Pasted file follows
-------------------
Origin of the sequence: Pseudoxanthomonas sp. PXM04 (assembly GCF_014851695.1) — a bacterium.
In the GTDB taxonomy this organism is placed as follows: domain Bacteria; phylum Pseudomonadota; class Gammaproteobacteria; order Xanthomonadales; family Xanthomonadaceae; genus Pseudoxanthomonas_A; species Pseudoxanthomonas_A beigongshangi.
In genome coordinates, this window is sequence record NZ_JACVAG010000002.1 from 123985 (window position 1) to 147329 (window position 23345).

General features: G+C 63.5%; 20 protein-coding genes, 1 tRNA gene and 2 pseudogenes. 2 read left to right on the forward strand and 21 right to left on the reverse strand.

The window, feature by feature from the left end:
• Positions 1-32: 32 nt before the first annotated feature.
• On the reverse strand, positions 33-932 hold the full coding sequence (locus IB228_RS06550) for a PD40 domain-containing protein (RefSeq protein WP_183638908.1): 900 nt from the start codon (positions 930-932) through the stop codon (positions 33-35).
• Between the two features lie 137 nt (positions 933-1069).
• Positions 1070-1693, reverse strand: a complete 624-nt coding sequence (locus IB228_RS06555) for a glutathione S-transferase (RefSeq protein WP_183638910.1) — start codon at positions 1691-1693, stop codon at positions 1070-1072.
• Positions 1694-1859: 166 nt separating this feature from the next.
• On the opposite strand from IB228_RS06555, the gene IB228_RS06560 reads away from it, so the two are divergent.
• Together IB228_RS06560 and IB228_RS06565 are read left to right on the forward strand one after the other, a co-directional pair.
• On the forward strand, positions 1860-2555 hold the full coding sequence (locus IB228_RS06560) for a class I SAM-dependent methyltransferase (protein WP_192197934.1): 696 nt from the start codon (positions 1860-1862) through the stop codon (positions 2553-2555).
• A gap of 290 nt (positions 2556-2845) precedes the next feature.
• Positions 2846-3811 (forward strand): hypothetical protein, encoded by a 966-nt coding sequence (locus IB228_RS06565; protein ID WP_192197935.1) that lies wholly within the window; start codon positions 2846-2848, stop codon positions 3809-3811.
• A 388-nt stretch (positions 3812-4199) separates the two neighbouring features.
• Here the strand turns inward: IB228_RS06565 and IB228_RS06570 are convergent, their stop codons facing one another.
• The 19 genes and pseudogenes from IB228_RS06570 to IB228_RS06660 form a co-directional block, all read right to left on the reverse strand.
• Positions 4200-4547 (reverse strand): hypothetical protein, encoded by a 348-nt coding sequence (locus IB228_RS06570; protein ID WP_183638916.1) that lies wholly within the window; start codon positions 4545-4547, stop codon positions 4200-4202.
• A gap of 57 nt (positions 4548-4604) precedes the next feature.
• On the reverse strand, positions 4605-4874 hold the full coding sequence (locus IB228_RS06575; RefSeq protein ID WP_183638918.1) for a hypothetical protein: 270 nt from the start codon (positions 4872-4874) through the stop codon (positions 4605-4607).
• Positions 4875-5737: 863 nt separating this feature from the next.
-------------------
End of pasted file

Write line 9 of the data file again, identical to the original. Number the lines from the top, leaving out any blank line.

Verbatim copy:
• Positions 1070-1693, reverse strand: a complete 624-nt coding sequence (locus IB228_RS06555) for a glutathione S-transferase (RefSeq protein WP_183638910.1) — start codon at positions 1691-1693, stop codon at positions 1070-1072.